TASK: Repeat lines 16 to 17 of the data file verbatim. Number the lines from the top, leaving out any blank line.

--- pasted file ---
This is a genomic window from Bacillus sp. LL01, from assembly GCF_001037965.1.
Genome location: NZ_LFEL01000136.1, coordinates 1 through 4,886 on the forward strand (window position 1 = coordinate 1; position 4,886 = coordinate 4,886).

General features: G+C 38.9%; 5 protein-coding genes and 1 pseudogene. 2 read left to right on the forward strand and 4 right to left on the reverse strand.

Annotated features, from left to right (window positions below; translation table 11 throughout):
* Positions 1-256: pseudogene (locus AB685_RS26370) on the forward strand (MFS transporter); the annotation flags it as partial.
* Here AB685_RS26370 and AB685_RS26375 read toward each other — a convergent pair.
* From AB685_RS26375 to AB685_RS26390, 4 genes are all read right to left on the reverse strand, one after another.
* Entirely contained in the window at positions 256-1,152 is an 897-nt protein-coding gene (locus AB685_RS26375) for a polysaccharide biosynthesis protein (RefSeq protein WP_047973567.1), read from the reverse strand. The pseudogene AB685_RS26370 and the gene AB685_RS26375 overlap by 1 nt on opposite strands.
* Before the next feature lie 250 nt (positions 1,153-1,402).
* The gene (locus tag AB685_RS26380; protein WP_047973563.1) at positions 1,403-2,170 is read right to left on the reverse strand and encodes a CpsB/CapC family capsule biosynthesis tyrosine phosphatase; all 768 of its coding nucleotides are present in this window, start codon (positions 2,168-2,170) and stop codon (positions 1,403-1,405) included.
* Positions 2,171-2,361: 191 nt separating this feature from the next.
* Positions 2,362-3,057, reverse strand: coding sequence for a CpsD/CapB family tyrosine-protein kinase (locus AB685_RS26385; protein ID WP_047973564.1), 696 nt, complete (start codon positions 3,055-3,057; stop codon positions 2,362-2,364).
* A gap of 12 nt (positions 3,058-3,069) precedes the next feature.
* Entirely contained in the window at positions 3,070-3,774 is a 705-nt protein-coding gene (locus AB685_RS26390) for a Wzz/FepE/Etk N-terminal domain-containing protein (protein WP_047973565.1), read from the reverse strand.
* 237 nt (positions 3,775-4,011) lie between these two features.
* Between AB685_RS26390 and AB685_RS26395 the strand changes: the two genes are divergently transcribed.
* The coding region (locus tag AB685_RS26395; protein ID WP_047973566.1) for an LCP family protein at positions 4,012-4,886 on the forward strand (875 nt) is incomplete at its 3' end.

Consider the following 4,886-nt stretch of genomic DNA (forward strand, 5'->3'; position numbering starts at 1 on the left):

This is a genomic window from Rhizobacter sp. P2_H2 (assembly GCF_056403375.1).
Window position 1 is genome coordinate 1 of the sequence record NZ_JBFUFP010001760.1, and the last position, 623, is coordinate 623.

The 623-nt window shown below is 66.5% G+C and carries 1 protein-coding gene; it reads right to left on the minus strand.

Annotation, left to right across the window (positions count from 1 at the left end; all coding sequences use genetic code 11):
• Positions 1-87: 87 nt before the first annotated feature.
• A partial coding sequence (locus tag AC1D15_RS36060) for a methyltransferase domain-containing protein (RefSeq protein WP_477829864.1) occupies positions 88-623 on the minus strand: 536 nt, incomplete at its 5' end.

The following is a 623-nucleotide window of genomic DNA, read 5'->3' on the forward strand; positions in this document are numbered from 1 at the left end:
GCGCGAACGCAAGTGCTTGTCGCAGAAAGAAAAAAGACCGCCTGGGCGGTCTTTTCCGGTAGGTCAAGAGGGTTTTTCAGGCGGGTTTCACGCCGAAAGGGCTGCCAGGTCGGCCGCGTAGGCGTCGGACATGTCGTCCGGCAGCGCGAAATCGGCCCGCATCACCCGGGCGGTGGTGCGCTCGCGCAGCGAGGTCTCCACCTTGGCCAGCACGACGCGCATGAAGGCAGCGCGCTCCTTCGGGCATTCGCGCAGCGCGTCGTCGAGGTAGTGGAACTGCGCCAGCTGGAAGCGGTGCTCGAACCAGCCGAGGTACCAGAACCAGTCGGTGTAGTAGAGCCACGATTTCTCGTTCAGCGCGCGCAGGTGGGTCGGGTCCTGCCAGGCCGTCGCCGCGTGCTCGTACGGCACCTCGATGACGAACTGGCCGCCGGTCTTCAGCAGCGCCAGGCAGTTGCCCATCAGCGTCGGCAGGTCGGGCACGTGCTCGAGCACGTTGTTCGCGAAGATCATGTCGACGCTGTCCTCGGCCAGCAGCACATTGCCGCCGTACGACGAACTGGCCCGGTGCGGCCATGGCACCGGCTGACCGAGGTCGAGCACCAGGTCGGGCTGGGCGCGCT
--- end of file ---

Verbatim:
* Between AB685_RS26390 and AB685_RS26395 the strand changes: the two genes are divergently transcribed.
* The coding region (locus tag AB685_RS26395; protein ID WP_047973566.1) for an LCP family protein at positions 4,012-4,886 on the forward strand (875 nt) is incomplete at its 3' end.